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Despite anti-LGBTQ legislation, the party continues on Pensacola Beach

Visit Pensacola

Despite a rash of anti-LGBTQ laws in the Florida legislature in recent years — and a travel warning to LGBTQ people from Equality Florida last year — the Memorial Day parties continue on Pensacola Beach.

Since the early 1990s, Memorial Day weekend on Pensacola Beach has been a large celebration for the LGBTQ community bringing thousands of people from across the country to the panhandle.

Despite a rash of anti-LGBTQ laws in the Florida legislature in recent years — and a travel warning to LGBTQ people from Equality Florida last year — the parties continue. Some say the celebration means even more now than ever.

“We’re not letting the opposition of a few dictate how we live,” said Jeff Nall, president of Emerald Coast Equality.

Twenty-two anti-LGBTQ bills were filed in the Florida legislature this year — bills that included bans on raising pride flags in public buildings and requiring health insurance plans to cover conversion therapy specific to gender identity. All but one of the 22 bills were killed or neutralized. The only bill to pass was HB 1291, which extends Stop WOKE to teacher training programs.

“We need to celebrate the wins,” said Nall. “The temperature in Tallahassee has mellowed a bit.”

Last year, after Equality Florida issued a travel warning for LGBTQ people thinking of visiting or relocating to the Sunshine State after several laws were passed that the organization said were “hostile to the LGBTQ community.”

Kate Kasten, a retired U.S. Navy veteran, points out that the fight for equal rights has been ongoing. So has the Memorial Day weekend festivities.

“We’ve been out there longer than DeSantis has been governor,and we’ll still be out there when he’s gone,” she said.

The first pride event stemmed from the June 1969 Stonewall Riots in New York City. Since then, the month of June has been dedicated to pride events and parades. While Memorial Day is more of an adults-only blowout, it’s still recognized as a pride party. And celebrating, even in the face of adversity, is “fundamental” to the LGBTQ experience, said Katsen.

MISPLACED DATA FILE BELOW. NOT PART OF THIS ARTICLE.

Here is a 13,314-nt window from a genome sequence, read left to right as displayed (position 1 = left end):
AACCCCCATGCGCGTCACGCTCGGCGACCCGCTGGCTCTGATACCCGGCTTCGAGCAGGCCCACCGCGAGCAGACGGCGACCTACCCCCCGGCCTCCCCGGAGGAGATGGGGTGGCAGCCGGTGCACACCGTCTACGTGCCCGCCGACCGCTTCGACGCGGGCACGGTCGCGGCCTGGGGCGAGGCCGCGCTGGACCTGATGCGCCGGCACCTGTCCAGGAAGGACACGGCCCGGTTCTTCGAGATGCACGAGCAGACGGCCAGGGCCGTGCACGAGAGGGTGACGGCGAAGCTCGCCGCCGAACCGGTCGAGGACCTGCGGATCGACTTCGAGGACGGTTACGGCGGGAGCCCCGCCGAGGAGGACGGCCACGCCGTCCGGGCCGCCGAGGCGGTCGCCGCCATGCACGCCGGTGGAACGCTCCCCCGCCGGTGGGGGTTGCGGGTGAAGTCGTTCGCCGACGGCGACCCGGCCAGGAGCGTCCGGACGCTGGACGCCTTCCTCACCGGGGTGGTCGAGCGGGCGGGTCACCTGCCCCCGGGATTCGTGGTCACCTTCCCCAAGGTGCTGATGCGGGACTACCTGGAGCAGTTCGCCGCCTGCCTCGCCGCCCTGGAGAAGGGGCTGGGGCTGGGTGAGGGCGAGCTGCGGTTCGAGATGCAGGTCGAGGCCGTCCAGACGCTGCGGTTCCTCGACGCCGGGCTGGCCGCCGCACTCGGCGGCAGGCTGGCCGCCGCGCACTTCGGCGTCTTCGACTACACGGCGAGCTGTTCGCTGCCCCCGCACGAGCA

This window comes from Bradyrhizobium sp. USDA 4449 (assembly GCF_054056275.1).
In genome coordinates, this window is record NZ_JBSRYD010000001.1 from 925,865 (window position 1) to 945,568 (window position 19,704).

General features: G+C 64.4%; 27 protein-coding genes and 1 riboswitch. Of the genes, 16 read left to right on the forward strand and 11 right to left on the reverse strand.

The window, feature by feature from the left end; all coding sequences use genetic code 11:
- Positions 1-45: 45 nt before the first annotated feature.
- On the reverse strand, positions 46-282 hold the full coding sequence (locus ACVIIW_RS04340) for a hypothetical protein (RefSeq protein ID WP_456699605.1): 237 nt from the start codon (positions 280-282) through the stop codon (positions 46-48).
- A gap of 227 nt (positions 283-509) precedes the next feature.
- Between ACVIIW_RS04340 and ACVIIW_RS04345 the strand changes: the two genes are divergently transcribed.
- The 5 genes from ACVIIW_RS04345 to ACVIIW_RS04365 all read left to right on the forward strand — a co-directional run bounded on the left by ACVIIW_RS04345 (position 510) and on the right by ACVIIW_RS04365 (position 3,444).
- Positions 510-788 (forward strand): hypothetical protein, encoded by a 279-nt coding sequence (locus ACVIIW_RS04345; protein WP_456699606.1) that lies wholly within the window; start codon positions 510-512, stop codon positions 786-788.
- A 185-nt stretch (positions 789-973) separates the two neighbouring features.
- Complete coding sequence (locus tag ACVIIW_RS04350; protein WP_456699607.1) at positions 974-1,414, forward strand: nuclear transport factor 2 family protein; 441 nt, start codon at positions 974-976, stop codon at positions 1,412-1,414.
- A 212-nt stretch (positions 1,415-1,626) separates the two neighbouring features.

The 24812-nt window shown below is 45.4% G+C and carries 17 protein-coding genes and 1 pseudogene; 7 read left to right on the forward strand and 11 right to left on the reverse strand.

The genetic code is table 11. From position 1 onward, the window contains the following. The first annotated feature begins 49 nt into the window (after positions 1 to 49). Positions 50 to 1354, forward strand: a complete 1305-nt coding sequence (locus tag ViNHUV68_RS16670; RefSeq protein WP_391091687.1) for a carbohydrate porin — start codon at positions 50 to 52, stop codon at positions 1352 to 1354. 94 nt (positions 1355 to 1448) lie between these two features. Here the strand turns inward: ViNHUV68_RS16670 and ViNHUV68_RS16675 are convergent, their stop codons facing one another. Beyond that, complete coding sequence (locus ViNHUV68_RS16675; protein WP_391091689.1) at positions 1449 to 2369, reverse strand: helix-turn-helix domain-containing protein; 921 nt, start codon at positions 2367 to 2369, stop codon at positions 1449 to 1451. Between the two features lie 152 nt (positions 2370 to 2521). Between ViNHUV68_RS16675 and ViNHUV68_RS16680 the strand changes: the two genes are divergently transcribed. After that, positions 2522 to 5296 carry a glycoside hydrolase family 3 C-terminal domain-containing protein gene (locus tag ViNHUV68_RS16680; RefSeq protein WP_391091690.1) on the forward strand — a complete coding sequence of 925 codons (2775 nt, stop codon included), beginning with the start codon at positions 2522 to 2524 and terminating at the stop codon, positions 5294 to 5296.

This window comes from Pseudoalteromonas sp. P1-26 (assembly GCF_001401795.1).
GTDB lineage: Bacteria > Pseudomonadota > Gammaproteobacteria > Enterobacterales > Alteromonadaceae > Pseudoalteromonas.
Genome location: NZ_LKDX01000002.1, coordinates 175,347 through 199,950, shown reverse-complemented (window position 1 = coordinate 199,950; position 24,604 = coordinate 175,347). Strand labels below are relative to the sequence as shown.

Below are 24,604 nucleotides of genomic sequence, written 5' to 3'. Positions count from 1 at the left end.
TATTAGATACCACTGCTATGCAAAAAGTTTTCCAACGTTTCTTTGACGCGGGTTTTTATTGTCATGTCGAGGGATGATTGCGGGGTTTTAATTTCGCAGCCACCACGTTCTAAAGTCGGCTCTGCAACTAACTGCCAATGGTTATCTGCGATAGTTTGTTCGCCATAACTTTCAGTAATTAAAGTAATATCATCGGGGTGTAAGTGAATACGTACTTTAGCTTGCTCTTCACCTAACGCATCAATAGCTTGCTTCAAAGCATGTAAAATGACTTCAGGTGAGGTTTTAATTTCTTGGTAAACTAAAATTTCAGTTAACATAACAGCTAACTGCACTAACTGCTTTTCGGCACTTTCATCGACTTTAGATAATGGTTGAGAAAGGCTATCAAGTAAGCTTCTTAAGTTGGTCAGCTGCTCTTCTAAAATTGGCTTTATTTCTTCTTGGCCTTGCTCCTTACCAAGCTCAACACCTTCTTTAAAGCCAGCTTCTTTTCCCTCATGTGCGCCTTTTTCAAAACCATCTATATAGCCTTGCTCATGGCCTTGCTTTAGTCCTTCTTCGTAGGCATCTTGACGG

“Even with the efforts to roll back our rights, this community wouldn’t be what it is without the pride events,” she added.

The Memorial Day weekend parties date further back to the 1960s when Pensacola couple Ray and Henry Hillyer invited friends to the beach for the Fourth of July weekend. The party continued to grow and then shifted to Memorial Day. Described as “Bourbon Street on the Beach” by some, it’s a weekend of Pride and rainbow flags dotted all over Park East. This year, RuPaul’s Drag Race star Trixie Mattel will perform. It’s an economic boon for the area.

“There was a time when people stamped their dollar bills to show the impact of the LGBTQ visitors,” said Nall.

The stamps were either the words “gay money,” pink triangles, or a combination of the two. In 2024, party goers say they feel more accepted on the beach. Even Visit Pensacola touts the weekend festivities.

“Money changes your morals,” said Jason Bates with a laugh.

Bates is a Memphis transplant and retired drag performer who moved to Pensacola a decade ago. Memorial Day weekend is a “beautiful thing,” he said.

“I remember my first time going, and I just thought ‘I’ve found my tribe’,” he said. “I was raised in a small town in Mississippi…I didn’t have this growing up. It’s very important for your mental health to find your community and be yourself.”

And while Memorial Day has a double meaning for locals — there’s the beach party and the military ceremonies — Bates honors both.

“LGBTQ servicemembers have also fought and died for the country, too,” he said. “We’re not scared to be ourselves. You shouldn’t be either. Our servicemembers fought for that freedom.”

Just a few days after the party is cleaned up, the month of June rolls in with pride events. Nall said he wants to the see the same energy on the beach at the ballot boxes in November.

“The attacks are very real,” he said. “Take that energy and put it into education, put it into volunteering, and whatever you do, make sure you and your friends vote.”

More information on Memorial Day parties can be found here.

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